pearl grain


In the United Kingdom, a unit of mass used in the pearl trade, such that 600 pearl grains = 1 troy ounce, so 1 pearl grain = ⁴⁄₅ of a grain, about 51.839 milligrams.


Pearls are either sold by the piece according to their weight, or by the ounce troy, which is divided into 600 grains; this is the custom with all dealers in pearls. Single pearls of value are sometimes sold by diamond grains.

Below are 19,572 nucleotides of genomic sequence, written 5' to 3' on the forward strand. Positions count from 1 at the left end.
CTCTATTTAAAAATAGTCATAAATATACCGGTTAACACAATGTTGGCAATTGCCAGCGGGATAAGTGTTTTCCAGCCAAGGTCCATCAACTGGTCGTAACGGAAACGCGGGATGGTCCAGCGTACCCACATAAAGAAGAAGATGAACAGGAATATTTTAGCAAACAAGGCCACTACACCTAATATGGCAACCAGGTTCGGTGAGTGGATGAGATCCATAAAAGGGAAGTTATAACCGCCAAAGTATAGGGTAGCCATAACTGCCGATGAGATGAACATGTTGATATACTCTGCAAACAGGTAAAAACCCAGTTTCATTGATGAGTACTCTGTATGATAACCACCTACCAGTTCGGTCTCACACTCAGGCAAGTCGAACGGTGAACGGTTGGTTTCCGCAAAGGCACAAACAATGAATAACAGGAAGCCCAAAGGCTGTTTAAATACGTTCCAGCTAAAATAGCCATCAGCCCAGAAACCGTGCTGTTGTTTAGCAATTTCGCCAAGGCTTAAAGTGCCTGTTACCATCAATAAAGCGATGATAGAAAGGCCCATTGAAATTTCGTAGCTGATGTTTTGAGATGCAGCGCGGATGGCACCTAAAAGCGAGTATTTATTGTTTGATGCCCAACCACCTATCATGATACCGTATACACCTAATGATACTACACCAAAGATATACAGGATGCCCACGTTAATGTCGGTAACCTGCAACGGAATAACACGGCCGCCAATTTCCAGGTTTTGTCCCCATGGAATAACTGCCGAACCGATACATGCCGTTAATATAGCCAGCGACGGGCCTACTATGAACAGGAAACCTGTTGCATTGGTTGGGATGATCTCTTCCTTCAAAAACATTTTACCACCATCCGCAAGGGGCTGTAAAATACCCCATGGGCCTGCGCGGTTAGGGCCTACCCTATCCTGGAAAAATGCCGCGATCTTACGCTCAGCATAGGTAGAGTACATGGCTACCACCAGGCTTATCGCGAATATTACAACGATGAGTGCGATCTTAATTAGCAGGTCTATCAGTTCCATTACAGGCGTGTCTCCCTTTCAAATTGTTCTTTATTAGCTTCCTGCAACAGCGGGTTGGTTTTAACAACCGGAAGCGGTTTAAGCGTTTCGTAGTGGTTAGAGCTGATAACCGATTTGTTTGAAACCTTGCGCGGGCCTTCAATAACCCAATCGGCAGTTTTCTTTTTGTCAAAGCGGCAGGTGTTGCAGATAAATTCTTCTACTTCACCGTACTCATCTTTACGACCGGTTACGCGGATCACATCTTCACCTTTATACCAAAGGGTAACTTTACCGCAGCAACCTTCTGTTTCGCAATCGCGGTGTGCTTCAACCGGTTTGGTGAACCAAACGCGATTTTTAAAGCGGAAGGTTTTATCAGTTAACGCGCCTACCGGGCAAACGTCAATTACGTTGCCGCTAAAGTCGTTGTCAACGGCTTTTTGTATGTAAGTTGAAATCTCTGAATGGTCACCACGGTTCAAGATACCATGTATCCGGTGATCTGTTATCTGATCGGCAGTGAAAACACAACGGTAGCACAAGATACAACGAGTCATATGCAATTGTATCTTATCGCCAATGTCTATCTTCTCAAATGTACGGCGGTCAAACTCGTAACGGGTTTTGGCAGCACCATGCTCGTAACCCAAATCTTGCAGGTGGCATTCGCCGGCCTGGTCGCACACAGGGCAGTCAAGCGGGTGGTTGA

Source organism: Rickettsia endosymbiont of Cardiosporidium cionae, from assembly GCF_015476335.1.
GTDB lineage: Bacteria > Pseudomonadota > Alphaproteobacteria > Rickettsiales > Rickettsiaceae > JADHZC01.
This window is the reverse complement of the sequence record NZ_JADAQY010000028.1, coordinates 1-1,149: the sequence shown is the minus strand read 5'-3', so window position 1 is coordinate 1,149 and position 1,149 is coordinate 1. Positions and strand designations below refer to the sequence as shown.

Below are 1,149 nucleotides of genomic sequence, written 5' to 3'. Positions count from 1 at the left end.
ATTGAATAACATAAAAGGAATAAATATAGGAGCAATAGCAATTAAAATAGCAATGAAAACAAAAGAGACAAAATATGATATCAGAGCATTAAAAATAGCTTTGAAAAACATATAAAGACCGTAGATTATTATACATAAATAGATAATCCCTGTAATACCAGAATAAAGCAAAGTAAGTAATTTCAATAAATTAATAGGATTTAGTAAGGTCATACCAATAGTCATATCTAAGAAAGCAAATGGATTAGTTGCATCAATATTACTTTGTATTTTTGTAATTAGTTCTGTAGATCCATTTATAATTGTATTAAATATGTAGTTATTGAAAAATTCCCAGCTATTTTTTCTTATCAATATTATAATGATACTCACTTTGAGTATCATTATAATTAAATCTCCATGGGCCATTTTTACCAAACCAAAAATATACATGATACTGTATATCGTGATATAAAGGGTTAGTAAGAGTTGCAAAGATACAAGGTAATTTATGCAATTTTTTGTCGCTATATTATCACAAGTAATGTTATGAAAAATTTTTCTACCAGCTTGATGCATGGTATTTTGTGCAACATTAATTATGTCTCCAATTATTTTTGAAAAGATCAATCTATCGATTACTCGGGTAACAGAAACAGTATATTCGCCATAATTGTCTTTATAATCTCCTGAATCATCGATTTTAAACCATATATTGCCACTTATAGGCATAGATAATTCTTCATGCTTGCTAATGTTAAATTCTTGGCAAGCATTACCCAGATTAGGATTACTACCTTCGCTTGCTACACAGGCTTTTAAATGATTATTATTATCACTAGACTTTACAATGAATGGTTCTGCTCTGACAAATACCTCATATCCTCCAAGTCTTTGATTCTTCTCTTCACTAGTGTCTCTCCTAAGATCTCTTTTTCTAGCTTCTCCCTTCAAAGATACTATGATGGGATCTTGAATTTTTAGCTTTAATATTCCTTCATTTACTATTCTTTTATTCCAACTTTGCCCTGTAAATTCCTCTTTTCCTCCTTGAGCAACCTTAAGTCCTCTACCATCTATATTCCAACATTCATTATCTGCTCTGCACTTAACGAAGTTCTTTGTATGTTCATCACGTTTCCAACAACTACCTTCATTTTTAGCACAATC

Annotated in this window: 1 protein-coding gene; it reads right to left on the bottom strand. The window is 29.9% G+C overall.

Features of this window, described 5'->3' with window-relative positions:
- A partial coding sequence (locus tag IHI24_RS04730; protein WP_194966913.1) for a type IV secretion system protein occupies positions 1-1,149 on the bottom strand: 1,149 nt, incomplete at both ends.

Report of the Commissioners Appointed to Consider the Steps to be Taken for Restoration of the Standards of Weight and Measure.
London: Printed by W. Clowes and Sons for Her Majesty's Stationery Office, 1841.
Page 57.
Testimony of Granville Sharp, “of the firm of J. G. and G. A. Sharp, Bullion-brokers.”


In Australia and New Zealand, the grain, as applied to pearls, was ¼ of a carat of 205.5 milligrams, or 51.4 milligrams. This unit, perhaps coincidentally, bears the same relationship to the carat (¼) as the old Islamic pearl grain, the ḥabba, bore to the ḳirāṭ.

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